“Severe pain is uncommon and typically resolves over weeks. A short-term prescription for pain medication can be helpful to offer relief in such cases,” Dr. Slupchynskyj notes. “The origin of Paradoxical Adipose Hyperplasia is not well understood; however it can be treated with traditional Liposuction or patients can consider other forms of fat reduction therapy.”
Dr. Bennett acknowledges that one of the patients in her practice who had Paradoxical Adipose Hyperplasia declined further treatment. The other, a male, requested Liposuction to correct the area in his lower abdomen.
“I did observe, in treating him, that the fat was very fibrous. Treatment options I would advocate if someone runs into a patient who develops Paradoxical Adipose Hyperplasia is Laser Liposuction or Ultrasound-assisted Liposuction — something that will help emulsify the fat, before aspirating it,” Dr. Bennett comments. “Even in the articles I read, they identified more septal thickening around the fat lobules, and that makes sense.”
CoolSculpting® Patient Selection Protocol
Selecting the most suitable candidates for CoolSculpting®, managing expectations and educating patients about what to expect prior to CoolSculpting® treatment, as well as potential side effects and complications, are necessary steps for patient satisfaction, according to Dr. Bennett.
“It’s not a procedure for weight loss. It’s not a procedure for people who are diffusely overweight in numerous areas. It’s for localized fat pockets that need to be reduced,” Dr. Bennett indicates.
CoolSculpting® does work, Dr. Bennett says, but sometimes results are difficult to perceive because they’re subtle and occur during the months following the procedure.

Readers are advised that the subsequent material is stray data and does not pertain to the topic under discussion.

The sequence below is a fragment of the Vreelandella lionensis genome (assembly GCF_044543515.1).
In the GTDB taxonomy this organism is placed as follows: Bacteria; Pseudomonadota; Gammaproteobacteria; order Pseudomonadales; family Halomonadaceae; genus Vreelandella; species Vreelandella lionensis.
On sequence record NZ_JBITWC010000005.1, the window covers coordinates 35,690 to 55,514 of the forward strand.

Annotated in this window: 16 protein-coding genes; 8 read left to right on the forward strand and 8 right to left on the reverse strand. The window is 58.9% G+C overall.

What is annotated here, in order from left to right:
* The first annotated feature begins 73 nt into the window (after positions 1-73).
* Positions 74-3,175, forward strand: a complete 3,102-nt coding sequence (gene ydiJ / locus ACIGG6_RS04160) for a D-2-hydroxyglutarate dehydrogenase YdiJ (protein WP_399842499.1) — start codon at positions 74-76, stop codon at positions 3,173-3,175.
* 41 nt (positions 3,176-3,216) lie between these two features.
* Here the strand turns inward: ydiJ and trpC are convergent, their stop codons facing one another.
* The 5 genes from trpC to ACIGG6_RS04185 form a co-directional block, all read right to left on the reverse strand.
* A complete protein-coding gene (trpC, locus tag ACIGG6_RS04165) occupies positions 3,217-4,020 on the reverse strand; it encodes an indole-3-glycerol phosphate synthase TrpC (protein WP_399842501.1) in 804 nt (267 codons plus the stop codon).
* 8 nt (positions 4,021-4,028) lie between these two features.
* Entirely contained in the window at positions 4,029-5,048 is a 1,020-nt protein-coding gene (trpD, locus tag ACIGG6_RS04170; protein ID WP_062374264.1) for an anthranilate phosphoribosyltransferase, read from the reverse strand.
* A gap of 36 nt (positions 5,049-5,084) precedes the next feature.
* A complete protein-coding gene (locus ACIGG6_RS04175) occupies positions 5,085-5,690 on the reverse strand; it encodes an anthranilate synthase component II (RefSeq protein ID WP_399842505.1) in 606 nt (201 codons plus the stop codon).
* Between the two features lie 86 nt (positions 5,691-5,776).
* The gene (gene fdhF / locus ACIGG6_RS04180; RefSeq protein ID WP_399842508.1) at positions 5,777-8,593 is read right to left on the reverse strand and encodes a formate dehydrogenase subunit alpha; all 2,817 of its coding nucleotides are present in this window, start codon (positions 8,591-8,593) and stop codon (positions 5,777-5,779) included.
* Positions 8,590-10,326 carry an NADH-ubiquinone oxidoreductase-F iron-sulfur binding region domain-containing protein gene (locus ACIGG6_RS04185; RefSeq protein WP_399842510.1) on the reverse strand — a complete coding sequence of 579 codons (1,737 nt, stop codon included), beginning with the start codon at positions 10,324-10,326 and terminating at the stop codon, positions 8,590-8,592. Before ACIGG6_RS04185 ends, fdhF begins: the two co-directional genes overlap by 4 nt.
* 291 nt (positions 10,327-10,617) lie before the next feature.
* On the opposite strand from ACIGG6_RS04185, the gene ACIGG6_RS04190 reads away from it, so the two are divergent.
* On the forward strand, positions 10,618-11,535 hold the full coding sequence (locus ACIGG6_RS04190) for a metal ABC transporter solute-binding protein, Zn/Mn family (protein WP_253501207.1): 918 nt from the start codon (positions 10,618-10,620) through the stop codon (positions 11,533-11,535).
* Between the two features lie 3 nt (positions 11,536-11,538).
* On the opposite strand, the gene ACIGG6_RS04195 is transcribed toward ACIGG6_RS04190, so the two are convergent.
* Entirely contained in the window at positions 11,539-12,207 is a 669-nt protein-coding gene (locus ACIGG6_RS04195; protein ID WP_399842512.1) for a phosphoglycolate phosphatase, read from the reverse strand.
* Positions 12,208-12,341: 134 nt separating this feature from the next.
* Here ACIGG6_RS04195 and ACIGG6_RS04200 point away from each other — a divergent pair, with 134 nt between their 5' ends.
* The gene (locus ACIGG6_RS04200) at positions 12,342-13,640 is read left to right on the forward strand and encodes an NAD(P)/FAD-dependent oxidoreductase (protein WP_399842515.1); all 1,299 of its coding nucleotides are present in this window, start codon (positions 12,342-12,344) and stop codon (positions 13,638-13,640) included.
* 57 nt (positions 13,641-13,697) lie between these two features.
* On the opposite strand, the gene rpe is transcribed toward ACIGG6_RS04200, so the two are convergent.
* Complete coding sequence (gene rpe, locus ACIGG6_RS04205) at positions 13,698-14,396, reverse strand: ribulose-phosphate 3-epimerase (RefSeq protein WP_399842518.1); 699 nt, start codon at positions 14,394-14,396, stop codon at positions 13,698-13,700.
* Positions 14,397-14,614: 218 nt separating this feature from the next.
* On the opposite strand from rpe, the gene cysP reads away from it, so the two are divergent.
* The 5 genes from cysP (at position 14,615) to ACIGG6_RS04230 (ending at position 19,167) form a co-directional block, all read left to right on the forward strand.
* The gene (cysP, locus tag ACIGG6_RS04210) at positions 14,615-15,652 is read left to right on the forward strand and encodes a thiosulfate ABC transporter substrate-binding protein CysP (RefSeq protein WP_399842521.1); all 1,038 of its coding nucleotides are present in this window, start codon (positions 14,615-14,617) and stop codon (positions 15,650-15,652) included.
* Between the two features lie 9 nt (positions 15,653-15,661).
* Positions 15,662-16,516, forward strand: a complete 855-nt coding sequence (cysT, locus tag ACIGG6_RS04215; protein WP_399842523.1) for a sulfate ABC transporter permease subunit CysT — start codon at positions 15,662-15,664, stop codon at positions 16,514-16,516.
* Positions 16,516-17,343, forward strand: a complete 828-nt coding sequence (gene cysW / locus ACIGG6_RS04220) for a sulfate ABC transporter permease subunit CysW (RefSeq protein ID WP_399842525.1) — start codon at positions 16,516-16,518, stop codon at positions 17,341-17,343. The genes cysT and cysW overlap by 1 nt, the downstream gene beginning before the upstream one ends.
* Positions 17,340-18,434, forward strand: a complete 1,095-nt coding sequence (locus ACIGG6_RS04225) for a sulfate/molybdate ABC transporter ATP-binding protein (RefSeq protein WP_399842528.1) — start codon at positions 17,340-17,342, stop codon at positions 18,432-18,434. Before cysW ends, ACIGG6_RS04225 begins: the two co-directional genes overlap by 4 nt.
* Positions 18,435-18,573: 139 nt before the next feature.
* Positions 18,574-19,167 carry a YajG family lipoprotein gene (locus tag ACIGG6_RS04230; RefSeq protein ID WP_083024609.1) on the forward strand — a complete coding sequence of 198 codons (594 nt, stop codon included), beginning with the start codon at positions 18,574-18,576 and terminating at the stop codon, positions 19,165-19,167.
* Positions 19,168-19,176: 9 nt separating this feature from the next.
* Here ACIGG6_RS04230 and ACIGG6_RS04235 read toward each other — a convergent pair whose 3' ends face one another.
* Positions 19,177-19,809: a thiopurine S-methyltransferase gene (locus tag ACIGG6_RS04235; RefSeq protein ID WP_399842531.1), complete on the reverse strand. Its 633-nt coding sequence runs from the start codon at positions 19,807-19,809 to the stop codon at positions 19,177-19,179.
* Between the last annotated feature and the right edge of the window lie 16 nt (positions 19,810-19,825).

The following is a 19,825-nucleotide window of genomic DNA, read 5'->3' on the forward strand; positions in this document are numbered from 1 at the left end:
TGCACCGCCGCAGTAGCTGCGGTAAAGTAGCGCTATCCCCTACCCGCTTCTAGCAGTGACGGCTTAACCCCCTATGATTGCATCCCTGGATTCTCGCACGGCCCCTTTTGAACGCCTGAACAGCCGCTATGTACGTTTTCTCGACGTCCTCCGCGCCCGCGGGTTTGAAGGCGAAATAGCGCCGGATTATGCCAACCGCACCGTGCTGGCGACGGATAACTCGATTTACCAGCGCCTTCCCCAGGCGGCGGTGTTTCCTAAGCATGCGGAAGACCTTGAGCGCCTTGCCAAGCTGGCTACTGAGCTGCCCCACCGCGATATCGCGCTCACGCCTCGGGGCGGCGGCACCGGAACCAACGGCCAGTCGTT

“After you treat patients, it’s three to four months before they achieve their final results. And we take pictures all along the way. So, when we did have a patient who said, ‘I don’t think it’s working,’ we would pull out their before and after photos and they would [realize it was working,]” Dr. Bennett says. “It’s crucial to have photo documentation of where they started and where they ended up, and also keep track of their weight. We would have patients come in for photos and weigh-ins. If somebody was 20 pounds heavier three months later, you can’t blame the procedure.”
With any technology, it’s important that doctors ask device manufacturers about possible complications, read product manuals and speak with experts and colleagues who have used the devices about their experiences.
“It’s helpful to tell patients about potential warning signs, so that they can tell you if there are any concerns,” Dr. Slupchynskyj says. “If you run into a new complication that others have not written or spoken about, it’s valuable to notify colleagues and the manufacturer to discuss it further.”
Associates might have advice on how to proceed. The feedback also helps manufacturers better monitor problems, collect data and fundamentally improve devices or develop plans for troubleshooting complications, according to Dr. Slupchynskyj.